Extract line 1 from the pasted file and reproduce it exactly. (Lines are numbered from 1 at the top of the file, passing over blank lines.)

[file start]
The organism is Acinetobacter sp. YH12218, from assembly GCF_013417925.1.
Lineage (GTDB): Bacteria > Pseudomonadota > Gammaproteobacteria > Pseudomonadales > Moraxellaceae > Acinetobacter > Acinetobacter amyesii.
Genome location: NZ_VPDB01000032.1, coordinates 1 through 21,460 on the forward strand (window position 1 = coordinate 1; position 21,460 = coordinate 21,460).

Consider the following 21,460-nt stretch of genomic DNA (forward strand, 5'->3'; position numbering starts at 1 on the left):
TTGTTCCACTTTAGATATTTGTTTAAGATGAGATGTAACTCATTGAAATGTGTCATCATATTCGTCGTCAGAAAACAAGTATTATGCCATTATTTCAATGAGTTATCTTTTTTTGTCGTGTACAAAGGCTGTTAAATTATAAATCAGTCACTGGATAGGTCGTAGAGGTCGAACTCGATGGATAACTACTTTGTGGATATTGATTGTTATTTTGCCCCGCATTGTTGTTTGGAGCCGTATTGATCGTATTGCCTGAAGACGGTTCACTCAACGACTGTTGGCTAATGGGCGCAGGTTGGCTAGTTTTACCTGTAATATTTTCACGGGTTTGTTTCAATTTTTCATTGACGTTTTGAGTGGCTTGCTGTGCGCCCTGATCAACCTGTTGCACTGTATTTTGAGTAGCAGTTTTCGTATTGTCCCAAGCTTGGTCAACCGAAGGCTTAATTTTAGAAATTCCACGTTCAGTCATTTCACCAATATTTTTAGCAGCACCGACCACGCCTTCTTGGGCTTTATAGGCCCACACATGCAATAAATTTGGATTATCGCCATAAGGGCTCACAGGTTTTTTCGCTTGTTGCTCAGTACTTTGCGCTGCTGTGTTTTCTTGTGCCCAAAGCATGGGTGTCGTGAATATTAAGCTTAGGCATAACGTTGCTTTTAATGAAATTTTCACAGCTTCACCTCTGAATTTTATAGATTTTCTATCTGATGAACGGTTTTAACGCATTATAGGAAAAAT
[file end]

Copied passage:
The organism is Acinetobacter sp. YH12218, from assembly GCF_013417925.1.